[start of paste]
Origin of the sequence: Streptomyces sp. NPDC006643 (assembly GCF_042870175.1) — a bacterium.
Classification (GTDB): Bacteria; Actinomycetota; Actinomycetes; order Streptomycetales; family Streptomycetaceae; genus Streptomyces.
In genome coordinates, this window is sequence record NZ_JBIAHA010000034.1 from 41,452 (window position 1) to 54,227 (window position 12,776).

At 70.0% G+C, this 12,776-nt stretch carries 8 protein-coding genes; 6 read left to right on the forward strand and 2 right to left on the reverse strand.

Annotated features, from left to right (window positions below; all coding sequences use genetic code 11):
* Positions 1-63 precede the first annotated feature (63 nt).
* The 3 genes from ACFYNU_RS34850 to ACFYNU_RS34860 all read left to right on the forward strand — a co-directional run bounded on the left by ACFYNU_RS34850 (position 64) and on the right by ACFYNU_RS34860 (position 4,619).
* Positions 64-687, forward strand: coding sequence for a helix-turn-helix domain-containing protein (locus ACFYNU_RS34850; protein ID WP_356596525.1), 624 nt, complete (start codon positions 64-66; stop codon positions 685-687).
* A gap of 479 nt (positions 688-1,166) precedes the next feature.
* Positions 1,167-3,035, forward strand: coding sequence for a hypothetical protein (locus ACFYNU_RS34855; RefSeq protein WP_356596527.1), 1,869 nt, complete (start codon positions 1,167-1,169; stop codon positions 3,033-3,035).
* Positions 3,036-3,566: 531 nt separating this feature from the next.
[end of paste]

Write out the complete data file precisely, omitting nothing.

Origin of the sequence: Streptomyces sp. NPDC006643 (assembly GCF_042870175.1) — a bacterium.
Classification (GTDB): Bacteria; Actinomycetota; Actinomycetes; order Streptomycetales; family Streptomycetaceae; genus Streptomyces.
In genome coordinates, this window is sequence record NZ_JBIAHA010000034.1 from 41,452 (window position 1) to 54,227 (window position 12,776).

At 70.0% G+C, this 12,776-nt stretch carries 8 protein-coding genes; 6 read left to right on the forward strand and 2 right to left on the reverse strand.

Annotated features, from left to right (window positions below; all coding sequences use genetic code 11):
* Positions 1-63 precede the first annotated feature (63 nt).
* The 3 genes from ACFYNU_RS34850 to ACFYNU_RS34860 all read left to right on the forward strand — a co-directional run bounded on the left by ACFYNU_RS34850 (position 64) and on the right by ACFYNU_RS34860 (position 4,619).
* Positions 64-687, forward strand: coding sequence for a helix-turn-helix domain-containing protein (locus ACFYNU_RS34850; protein ID WP_356596525.1), 624 nt, complete (start codon positions 64-66; stop codon positions 685-687).
* A gap of 479 nt (positions 688-1,166) precedes the next feature.
* Positions 1,167-3,035, forward strand: coding sequence for a hypothetical protein (locus ACFYNU_RS34855; RefSeq protein WP_356596527.1), 1,869 nt, complete (start codon positions 1,167-1,169; stop codon positions 3,033-3,035).
* Positions 3,036-3,566: 531 nt separating this feature from the next.